Rardin did confirm that the Department of Children's Services is investigating, but he won't talk specifically about Gaines or Williams, a longtime staffer at the church and minister of prayer and special projects. But the law, Rardin noted, doesn't make exceptions for pastor-penitent privilege.

State law is silent about the duration of the duty to report, although an attorney general's opinion issued sometime in the 1980s suggests the duty ends when the victim turns 18.

But the AG's opinion isn't law, Rardin said, and over the years, the legislature has amended the relevant state statute to allow for the years, if not decades, it often takes adults to muster the courage to report childhood abuse.

So even though 17, 20 or even 25 years may pass, prosecution isn't impossible. Of the hundreds of child abuse cases Rardin has handled in the last five years, he's had to tell a victim only two or three times that too much time had elapsed to try the case.

Contrary to the amateur legal advice Rardin has read on some of the Bellevue-related Web sites, the statute of limitations doesn't apply, even if this offense occurred 17 years ago.

"In the late 1980s, if an adult raped a child under the age of 13, the applicable offense was called aggravated rape, and aggravated rape has no statute of limitations."

That's just one more reason for adults to report suspected child abuse, and here's another.

"Even though the victim in a particular incident might be an adult, experts say there's rarely one incident and rarely one victim," Rardin said.

Instead of asking when is too late to report suspected child abuse, Rardin wants to know why anyone would choose not make a report. "I don't really think we need the law to tell us what our duty is."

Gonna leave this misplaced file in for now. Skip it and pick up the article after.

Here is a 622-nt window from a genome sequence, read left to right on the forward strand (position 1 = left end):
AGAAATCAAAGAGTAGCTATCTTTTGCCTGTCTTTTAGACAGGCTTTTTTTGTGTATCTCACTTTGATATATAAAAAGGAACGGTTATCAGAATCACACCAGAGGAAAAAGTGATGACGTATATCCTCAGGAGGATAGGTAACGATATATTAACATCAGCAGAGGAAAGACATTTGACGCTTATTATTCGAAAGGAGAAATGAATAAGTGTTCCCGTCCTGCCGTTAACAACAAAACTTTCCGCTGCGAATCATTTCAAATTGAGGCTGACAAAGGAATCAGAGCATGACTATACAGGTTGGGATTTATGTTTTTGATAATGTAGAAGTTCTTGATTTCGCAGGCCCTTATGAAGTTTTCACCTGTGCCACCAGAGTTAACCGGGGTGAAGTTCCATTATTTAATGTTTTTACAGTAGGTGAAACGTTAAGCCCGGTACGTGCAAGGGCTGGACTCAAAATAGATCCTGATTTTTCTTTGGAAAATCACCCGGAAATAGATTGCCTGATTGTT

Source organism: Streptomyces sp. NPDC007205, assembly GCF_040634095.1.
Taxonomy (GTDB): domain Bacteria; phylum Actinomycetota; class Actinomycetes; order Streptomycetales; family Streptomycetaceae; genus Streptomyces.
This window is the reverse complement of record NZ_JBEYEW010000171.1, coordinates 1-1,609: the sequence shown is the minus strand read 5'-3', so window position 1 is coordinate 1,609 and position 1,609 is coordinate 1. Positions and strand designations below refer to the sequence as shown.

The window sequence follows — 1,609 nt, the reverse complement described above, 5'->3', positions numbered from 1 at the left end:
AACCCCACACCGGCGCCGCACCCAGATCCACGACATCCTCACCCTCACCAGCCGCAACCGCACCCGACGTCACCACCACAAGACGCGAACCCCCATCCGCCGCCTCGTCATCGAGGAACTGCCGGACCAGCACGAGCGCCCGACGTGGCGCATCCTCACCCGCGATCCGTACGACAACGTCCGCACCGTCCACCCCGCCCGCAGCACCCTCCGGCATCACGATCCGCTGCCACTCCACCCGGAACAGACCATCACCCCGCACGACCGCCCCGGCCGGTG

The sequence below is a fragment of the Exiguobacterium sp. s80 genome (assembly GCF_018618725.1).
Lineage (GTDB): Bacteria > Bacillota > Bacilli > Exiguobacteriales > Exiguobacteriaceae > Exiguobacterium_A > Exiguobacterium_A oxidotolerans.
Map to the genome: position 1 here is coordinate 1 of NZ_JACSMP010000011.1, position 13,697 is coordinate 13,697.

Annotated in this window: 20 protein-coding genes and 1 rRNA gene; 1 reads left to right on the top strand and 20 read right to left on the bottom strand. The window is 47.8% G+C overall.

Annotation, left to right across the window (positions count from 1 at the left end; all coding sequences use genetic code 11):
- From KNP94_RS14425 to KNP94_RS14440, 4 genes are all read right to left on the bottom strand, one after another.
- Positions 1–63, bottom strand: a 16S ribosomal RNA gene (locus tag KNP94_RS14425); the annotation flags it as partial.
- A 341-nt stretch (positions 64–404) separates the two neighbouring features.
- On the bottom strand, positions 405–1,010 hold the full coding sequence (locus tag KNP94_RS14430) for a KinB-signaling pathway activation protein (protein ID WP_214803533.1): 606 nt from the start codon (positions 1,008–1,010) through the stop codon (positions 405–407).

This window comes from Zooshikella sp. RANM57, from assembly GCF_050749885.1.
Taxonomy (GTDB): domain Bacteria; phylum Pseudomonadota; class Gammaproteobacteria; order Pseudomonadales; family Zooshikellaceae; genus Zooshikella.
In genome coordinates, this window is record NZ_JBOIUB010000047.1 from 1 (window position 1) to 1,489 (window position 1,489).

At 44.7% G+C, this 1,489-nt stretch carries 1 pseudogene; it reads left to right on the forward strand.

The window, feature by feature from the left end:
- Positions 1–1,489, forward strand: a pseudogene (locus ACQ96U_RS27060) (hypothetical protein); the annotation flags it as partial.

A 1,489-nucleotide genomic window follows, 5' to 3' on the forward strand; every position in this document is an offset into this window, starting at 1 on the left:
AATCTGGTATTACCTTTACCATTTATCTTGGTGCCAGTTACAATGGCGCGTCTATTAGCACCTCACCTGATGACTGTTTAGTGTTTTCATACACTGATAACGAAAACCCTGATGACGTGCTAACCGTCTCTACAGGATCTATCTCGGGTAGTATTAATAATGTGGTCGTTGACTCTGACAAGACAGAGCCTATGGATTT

The law, after all, is man's rule, and this involves men of God, or so we presume.

Some Christians, Beth said, perhaps those who adhere to the "swallow and follow" rule of compliant churchgoers, think that because God called a man to serve, he's perfect. "But the Bible is full of people who were called of God and disobeyed."

Williams, by his own admission, is one -- and he's on paid leave and has been been banned from church property pending an internal investigation.

Bellevue released its interim report Friday on its Web site (bellevue.org), and will follow up with a final report within a few weeks, said Jeff Weintraub, Bellevue's legal counsel.

"The church has instructed me to uncover everything and we intend to fulfill that agenda," he said. "There will be no whitewashes or coverups."

Williams could not be reached for comment.

Beth hasn't shared her story with any of her friends or fellow church members, but she did pour out her heart in an anonymous letter on savingbellevue.com, one of the Web sites started by those frustrated by Gaines' leadership.

"Some of you have screamed 'touch not mine anointed,' " Beth wrote, referring to the psalm often misused to rebuke anyone who dares to criticize a minister.

"What are we to do," Beth wants to know, "when 'mine anointed' have touched us?"

If you suspect a child has been abused or neglected anywhere in Tennessee, call the statewide hotline, 1-877-237-0004. In Mississippi, call 1-800-222-8000 inside the state, or 601-359-4991. In Arkansas, call 1-800-482-5964.

Contact Wendi C. Thomas at (901) 529-5896 or send an e-mail.